Nevada law requires that employers provide employees with appropriate meal and rest periods. Employees who work a continuous eight (8) hour period are entitled to an uninterrupted 30-minute meal period (NRS 608.019). Employees are entitled to a 10-minute rest period for every four (4) hours worked; employees who work three and one-half (3.5) hours or less are not entitled by law to a rest period (NRS 608.019; NAC 608.145).

Federal law, on the other hand, does not require meal or rest periods. However, federal law does recognize that when rest periods are offered they are compensable as time worked, but bona fide meal periods are not.

Since rest periods are considered time worked, it’s not common to see claims get filed by employees alleging they were not paid for rest periods. What is common is to see claims from employees alleging that they worked through their unpaid meal period and were therefore not compensated for all time worked. This was the case for a Las Vegas-area hospital recently.

A Las Vegas-area hospital recently settled a lawsuit brought by approximately 600 current and former employees alleging wage and hour violations under state and federal law. The hospital agreed to pay up to $4.25 million to resolve claims that it failed to pay current and former employees for all time worked – specifically due to its auto-deduction meal period policy and procedure.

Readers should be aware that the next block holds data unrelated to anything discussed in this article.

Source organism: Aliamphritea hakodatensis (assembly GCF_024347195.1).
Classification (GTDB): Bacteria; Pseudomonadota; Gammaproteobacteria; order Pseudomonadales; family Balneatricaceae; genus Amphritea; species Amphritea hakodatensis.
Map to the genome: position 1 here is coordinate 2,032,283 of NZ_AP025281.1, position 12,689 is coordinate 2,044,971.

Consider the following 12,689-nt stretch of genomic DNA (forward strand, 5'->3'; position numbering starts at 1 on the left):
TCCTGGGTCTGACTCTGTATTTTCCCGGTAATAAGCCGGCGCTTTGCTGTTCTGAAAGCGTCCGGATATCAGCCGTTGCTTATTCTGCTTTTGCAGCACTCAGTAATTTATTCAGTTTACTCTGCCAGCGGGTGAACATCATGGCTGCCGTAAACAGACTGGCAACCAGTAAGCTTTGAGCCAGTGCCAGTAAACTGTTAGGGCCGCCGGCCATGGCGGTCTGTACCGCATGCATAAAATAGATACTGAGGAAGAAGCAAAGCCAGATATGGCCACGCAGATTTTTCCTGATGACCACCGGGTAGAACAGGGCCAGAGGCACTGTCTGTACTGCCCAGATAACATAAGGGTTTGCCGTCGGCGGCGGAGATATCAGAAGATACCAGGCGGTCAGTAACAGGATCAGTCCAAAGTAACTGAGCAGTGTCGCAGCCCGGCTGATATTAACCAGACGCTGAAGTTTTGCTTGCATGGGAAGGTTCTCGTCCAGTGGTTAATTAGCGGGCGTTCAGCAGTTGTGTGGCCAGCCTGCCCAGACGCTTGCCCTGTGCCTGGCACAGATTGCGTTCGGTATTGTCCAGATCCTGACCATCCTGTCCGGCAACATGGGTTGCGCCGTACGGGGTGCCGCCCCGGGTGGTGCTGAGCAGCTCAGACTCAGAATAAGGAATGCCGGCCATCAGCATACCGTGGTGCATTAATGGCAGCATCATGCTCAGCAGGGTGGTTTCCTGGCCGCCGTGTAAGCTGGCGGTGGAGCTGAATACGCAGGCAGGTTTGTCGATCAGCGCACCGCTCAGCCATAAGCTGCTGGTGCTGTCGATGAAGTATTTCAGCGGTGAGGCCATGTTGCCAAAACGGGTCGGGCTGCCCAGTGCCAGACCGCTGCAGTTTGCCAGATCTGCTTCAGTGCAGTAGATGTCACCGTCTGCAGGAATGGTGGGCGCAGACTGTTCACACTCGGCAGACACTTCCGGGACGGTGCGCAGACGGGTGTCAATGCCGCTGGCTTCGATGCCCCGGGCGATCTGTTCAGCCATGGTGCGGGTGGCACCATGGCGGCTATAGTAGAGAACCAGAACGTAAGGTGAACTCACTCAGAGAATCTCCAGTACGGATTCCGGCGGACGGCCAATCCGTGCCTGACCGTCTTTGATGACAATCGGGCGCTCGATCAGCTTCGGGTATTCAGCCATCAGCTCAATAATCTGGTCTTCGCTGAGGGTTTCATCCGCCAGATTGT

The employees alleged that the hospital deducted 30 minutes each day the employee worked for a meal period without determining whether the employees actually took a 30-minute uninterrupted meal break or not. The hospital denied any wrongdoing and said that all employees were properly compensated in accordance with federal and state law. Following the initial filing of the lawsuit, the hospital implemented a new meal time policy requiring employees to clock in and clock out for meal periods.

The main issue was that the hospital could not definitively show that employees were provided an uninterrupted 30-minute meal period as required by Nevada law. They could only show that 30 minutes had been deducted from the employees’ pay for a meal period, but that’s it.

While auto-deductions for meal periods is not against the law, it clearly can be problematic and costly. In this case, the employer appears to have known that a 30-minute meal period was required by state law, but did not take the extra step to ensure it’s employees were actually taking those meal periods.

It’s the employer’s responsibility to maintain accurate time records (NRS 608.115). There is no requirement on how that is done under state or federal law. However, as you can see, failing to maintain accurate time records can result in adverse determinations against the employer. That is true even if the employer is otherwise in compliance with wage and hour law (because how do you prove it).

Nevada Association of Employer (NAE) makes a Fact Sheet on meal and rest periods under Nevada law available for download through our Member Portal. Not a member of NAE? Join today to get access access to our team of professionals with years of HR and/or legal experience through our HR Hotline, a complimentary all-in-one federal & state labor law poster with update service, access to sample policies, job descriptions, compliance checklists, etc. through our Member Portal, a sample employee handbook and/or an employee handbook review, discounted pricing on training and events, access to the only Nevada-specific wage survey available, and a growing list of new products and services.